2004: The Michael Phelps Olympics

An important part of American Swimming History: Michael Phelp’s 2004 Athens Olympics

Just as 1972 will be remembered as Mark Spitz’s Olympics, Athens 2004 will always be “Michael’s Games,” as the 19-year-old won six gold and eight medals overall, equaling the most ever medals won in a single Olympiad.

His face was everywhere you looked: on NBC’s endless promotions for the Games, swimming “laps” for VISA from Greece to the Statue of Libertyand back (an idea possibly lifted from the Beatles’ movie, “Help”); on countless other print and TV ads; smiling at you from every conceivable page of every newspaper in the land; on the cover of SI, Time, Parade; and on and on.

He was everywhere!

It was impossible to escape. It didn’t matter if you switched channels on your TV, the local, national and international reporters would be talking about Michael. Turn on your radio and even the sports talk shows, whose hosts are only dimly aware of any sport beyond baseball, football, basketball, hockey and golf, and it was all Michael. All the time. Not M.J., but M.P.

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Michael Collins – Irvine Novaquatic Masters

Michael Collins, head coach of the Irvine Novaquatic Masters, is a guy who can practice what he preaches, he has an illustrious track record as both a coach and an elite athlete.

There’s an old saying about the nature of instruction: “Those who can’t do, teach.”

The implication is that the reason why instructors choose to teach is because they themselves weren’t talented enough to make the grade in their chosen field.

However, try running that one past Michael Collins, head coach of the Irvine Novaquatic Masters, and you’re liable to leave the exchange feeling about two inches tall.

On the one hand, Collins has earned a reputation as being one of the country’s foremost authorities on Masters swimming, he’s written a book on the subject and collected an assortment of prestigious coaching awards.

His USMS career has been punctuated by All-American performances, he’s long been a top-ranked triathlete, and he’s the defending amateur world champion in the aquathon, an event which combines swimming and running.

In other words, this is a guy who can practice what he preaches.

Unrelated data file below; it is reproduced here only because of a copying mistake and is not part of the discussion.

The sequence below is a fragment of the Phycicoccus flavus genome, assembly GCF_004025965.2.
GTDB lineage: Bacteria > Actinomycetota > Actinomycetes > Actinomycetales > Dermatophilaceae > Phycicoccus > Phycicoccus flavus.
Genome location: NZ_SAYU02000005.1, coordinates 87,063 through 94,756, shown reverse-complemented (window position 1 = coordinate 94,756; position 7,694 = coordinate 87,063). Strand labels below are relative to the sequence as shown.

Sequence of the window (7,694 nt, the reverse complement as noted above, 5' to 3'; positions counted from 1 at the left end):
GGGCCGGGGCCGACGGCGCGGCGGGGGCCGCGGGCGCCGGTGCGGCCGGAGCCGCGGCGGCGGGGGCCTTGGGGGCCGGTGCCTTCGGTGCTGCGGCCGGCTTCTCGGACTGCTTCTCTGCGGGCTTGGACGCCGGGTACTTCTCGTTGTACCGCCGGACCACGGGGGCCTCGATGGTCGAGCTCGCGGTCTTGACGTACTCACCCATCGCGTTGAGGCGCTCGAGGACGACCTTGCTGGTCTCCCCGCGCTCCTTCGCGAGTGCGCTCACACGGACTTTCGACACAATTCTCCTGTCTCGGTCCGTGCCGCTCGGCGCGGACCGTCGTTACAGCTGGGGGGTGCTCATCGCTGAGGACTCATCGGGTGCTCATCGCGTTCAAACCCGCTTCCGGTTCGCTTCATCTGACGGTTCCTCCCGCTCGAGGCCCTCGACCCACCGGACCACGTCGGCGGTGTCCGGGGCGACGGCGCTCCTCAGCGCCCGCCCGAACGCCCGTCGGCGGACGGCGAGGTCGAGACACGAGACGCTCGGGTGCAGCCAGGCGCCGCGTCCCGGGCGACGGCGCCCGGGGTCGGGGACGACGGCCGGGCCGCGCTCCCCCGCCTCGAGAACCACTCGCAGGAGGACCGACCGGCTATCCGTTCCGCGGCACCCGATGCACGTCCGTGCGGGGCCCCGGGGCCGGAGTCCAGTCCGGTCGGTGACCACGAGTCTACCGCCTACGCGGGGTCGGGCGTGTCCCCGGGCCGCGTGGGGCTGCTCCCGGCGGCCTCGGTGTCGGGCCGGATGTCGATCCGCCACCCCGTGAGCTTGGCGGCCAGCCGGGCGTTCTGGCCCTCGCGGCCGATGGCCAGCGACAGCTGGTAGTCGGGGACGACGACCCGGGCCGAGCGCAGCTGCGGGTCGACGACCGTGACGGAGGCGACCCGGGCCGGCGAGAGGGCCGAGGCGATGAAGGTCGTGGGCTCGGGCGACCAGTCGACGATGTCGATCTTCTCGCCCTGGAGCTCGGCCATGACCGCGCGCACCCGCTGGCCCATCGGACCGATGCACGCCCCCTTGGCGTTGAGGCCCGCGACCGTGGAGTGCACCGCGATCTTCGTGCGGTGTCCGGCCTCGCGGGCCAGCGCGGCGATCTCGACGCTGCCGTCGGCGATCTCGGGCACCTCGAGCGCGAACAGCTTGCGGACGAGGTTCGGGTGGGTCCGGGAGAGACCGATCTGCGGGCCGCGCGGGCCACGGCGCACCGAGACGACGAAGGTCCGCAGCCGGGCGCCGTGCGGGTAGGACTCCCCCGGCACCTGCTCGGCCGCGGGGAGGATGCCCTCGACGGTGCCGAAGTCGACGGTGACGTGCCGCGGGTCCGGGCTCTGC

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Michael Phelps: Chasing History

Branching Out
Bob Bowman, senior coach at North Baltimore Aquatic Club and coach of Michael Phelps for the many years, chuckled when he was asked, many years ago, if Phelps could extend his arsenal.

Since establishing himself as the globe’s elite flyer over the 200-meter distance, Phelps has spent so many years expanding his range. The proof is present in his world records in both individual medley events and his standing as the second fastest man in the 100 fly.

Still, in his constant search for greatness, the months leading to Athens was revolving around new endeavors. Already the owner of a national championship in each event, Phelps was to continue his maturation process in the 200 backstroke and 200 freestyle. Additionally, ventures were planned in the 100 and 400 freestyle events.

Of course, everything is by design. In an attempt to guarantee a place on the 400 freestyle relay in Greece, Phelps dedicated enhanced concentration to the 100 free in that year, confident that his performances would land a relay berth.

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Does Fat Make You Faster Swimmer?

Every sport has its enduring, but totally groundless myths. When it comes to swimming, the all-time champ is probably the one about body fat as an indispensable aid to doing well.

While it’s mostly the sinewy triathletes and runners at my swim camps who have fallen under this fictitious spell, it could be any ectomorphic would-be swimmer. “Thanks for trying to turn me into a good swimmer. But, I don’t have enough buoyancy to do anything except sink like a stone,” goes the lament.

But you do! And this should convince you: Tom Dolan, once America’s best hope for Olympic medals in distance freestyle and a world record holder in the 400-meter individual medley, has a razor-thin three percent body fat. Floating is obviously not the issue.

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How Mel Goldstein Trains

Mel Goldstein, the man behind the success of YMCA Indy SwimFit, continues to push himself in the water, a sign of his dedication to a healthy lifestyle. A former world and national champion at the Masters level, Goldstein hits the water five days a week for training sessions that feature 3,000-3,500 yards of work.

A 65-year-old, Goldstein also incorporates three days of running into his weekly schedule, taking to the roads for 32-minute runs on Wednesday and Friday. On Sunday, Goldstein goes for a long run, a workout that stretches up to 80 minutes.

Always looking for variety in his workouts, Goldstein’s favorite set is one that allows for mixing and matching. Following a warm-up swim, Goldstein will move into four rotations of a 400 pull, followed by a 200 stroke, followed by a 100 free (easy) and capped with a 50 (fast). The workout translates into a 3,000-yard practice.

The King Kong of Masters swimming is anything but an overwhelming specimen. At first glance, he’s just another guy, on the smaller side at 5-4. Really, he isn’t the type of individual that attracts all eyes_at least from those who are out of the loop.